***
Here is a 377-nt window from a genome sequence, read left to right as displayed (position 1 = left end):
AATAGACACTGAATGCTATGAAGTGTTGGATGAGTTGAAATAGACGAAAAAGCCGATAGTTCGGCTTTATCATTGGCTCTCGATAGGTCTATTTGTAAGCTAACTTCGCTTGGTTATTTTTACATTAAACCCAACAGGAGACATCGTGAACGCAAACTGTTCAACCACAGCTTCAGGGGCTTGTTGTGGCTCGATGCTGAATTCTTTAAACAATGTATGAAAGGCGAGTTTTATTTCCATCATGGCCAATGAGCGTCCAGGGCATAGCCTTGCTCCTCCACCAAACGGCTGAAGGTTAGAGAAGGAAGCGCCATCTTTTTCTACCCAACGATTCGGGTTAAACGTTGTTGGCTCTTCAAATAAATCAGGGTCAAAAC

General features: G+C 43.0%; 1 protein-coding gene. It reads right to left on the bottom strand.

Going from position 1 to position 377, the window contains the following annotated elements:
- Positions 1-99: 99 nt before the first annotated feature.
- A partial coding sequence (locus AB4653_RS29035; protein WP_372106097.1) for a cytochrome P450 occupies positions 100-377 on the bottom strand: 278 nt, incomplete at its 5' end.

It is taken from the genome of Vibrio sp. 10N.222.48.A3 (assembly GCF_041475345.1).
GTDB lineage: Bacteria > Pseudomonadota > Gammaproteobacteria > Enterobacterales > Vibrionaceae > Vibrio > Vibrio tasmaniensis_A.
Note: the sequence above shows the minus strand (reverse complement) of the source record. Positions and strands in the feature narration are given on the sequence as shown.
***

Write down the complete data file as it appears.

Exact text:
Here is a 377-nt window from a genome sequence, read left to right as displayed (position 1 = left end):
AATAGACACTGAATGCTATGAAGTGTTGGATGAGTTGAAATAGACGAAAAAGCCGATAGTTCGGCTTTATCATTGGCTCTCGATAGGTCTATTTGTAAGCTAACTTCGCTTGGTTATTTTTACATTAAACCCAACAGGAGACATCGTGAACGCAAACTGTTCAACCACAGCTTCAGGGGCTTGTTGTGGCTCGATGCTGAATTCTTTAAACAATGTATGAAAGGCGAGTTTTATTTCCATCATGGCCAATGAGCGTCCAGGGCATAGCCTTGCTCCTCCACCAAACGGCTGAAGGTTAGAGAAGGAAGCGCCATCTTTTTCTACCCAACGATTCGGGTTAAACGTTGTTGGCTCTTCAAATAAATCAGGGTCAAAAC

General features: G+C 43.0%; 1 protein-coding gene. It reads right to left on the bottom strand.

Going from position 1 to position 377, the window contains the following annotated elements:
- Positions 1-99: 99 nt before the first annotated feature.
- A partial coding sequence (locus AB4653_RS29035; protein WP_372106097.1) for a cytochrome P450 occupies positions 100-377 on the bottom strand: 278 nt, incomplete at its 5' end.

It is taken from the genome of Vibrio sp. 10N.222.48.A3 (assembly GCF_041475345.1).
GTDB lineage: Bacteria > Pseudomonadota > Gammaproteobacteria > Enterobacterales > Vibrionaceae > Vibrio > Vibrio tasmaniensis_A.
Note: the sequence above shows the minus strand (reverse complement) of the source record. Positions and strands in the feature narration are given on the sequence as shown.